Billy Bob Thornton‘s first narrative directorial effort since 2001’s “Daddy and Them” certainly doesn’t lack for ambition, what with a dozen or so characters from three generations of two different families bumping heads (and other body parts) at a family funeral in the Deep South of the late 1960s.
Despite the presence of a powerhouse cast, however, “Jayne Mansfield’s Car” suffers from a screenplay (by Thornton and Tom Epperson) that’s both too sprawling and too tidy; it’s one thing to explore the messiness of familial relationships and regret against the backdrop of the Vietnam War, and something else entirely to try and shove every jot and tiddle in place before the closing credits roll.
Robert Duvall stars as Jim Caldwell, the patriarch of a sprawling Alabama family. Jim served as a medic during World War I, and his nostalgia for carnage spurs him to listen in on police short-wave radio so that he can check out all the nearby gruesome car accidents.
While America’s latest war rages on in Southeast Asia, the Caldwell sons all bear their own scars from World War II: shell-shocked car buff Skip (Thornton) and pot-smoking hippie Carroll (Kevin Bacon) are still processing their own combat history while brother Jimbo (Robert Patrick) continues to seethe over never having seen battle.
The Caldwells are also still reeling from the desertion of their mother Naomi (Tippi Hedren filmed the role that wound up being completely cut from the film), who left them years earlier to marry an Englishman. As the film begins, Naomi has passed away, and her second husband Kingsley Bedford (John Hurt) is coming to Alabama to bury her, with his son Phillip (Ray Stevenson) and daughter Camilla (Frances O’Connor) in tow.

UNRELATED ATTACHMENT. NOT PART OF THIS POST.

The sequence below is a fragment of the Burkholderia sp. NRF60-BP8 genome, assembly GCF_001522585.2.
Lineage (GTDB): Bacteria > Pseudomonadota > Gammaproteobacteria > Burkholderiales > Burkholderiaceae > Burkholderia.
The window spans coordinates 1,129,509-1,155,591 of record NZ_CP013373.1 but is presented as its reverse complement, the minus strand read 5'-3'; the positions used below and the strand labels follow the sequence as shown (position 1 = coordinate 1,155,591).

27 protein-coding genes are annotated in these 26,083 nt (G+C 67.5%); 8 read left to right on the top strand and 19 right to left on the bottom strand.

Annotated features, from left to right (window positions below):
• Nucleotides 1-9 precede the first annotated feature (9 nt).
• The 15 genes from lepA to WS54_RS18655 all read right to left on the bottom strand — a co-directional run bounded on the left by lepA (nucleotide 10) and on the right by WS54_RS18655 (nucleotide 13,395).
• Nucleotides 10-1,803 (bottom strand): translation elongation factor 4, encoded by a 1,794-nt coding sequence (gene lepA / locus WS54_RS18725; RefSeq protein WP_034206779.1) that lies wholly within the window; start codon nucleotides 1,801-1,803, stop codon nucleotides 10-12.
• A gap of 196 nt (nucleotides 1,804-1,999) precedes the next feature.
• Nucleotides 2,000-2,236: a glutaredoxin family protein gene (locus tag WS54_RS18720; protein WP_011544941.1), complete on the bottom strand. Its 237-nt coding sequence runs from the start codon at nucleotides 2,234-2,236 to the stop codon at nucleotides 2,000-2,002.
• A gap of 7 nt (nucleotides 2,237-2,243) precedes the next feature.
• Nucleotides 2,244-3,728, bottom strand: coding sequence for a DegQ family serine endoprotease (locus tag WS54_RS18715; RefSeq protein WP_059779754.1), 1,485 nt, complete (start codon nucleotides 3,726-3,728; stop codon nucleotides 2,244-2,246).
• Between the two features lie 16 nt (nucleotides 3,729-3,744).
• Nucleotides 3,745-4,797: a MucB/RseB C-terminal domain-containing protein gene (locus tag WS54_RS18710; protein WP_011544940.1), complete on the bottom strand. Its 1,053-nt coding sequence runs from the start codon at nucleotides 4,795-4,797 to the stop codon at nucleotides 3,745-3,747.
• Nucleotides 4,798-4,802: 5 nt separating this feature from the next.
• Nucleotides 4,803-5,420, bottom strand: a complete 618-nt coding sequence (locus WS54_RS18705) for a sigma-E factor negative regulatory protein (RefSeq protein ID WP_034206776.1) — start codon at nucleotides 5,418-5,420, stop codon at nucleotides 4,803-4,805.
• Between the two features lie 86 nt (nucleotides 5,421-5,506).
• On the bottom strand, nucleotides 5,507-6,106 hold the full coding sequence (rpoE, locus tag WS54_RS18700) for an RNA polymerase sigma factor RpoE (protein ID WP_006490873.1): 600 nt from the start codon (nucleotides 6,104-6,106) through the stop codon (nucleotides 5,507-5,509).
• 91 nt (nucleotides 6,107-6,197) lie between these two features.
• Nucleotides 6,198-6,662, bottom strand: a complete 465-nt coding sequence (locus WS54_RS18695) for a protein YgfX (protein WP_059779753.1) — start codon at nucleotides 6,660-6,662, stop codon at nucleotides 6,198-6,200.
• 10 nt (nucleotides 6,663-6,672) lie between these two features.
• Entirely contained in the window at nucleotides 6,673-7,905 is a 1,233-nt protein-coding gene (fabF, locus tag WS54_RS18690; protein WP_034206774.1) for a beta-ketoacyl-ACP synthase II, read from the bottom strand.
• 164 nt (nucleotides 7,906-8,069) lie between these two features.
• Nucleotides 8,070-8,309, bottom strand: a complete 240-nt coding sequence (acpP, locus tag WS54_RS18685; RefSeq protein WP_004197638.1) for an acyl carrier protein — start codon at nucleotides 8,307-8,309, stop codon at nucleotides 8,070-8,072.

The Bedfords’ visit offers up one surprise after another, as Jim finds unexpected kinship with the man he considered a romantic rival, while the Caldwell children (including Katherine LaNasa as Jim’s only daughter, former beauty queen Donna) craft their own relationships with their step-sibs from across the sea.
The idea of using a family ritual as a springboard for comedy and drama and lots of eccentric characters can certainly be an effective one — Robert Altman‘s “A Wedding” has always been among my favorites of his films — but Thornton and Epperson don’t keep a tight-enough grasp on the reins. There are plenty of exceptional individual scenes, whether it’s Jim and Kingsley finding common ground or Camilla reciting “The Charge of the Light Brigade” in the nude to a smitten Skip, but “Jayne Mansfield’s Car” never quite holds together as a story.
Perhaps most disappointing is the script’s third-act insistence that several major characters air their grievances and long-repressed emotions to each other, even after it’s been well established that these particular people (in this particular region in this particular moment of history) would never do so. Add to that the lazy gimmick of personal revelations brought on by drug ingestion (“Touchy Feely” is guilty of this one as well), and you’re left with a promising screenplay that could have benefited from a few more drafts.
Still, there are wonderful moments to be gleaned here, as well as a cast chock-full of terrific actors (including Irma P. Hall, somewhat underused as the longtime family housekeeper). Like the vehicle for which it’s named, “Jayne Mansfield’s Car” needs a lot of body work, but there’s no denying its star power.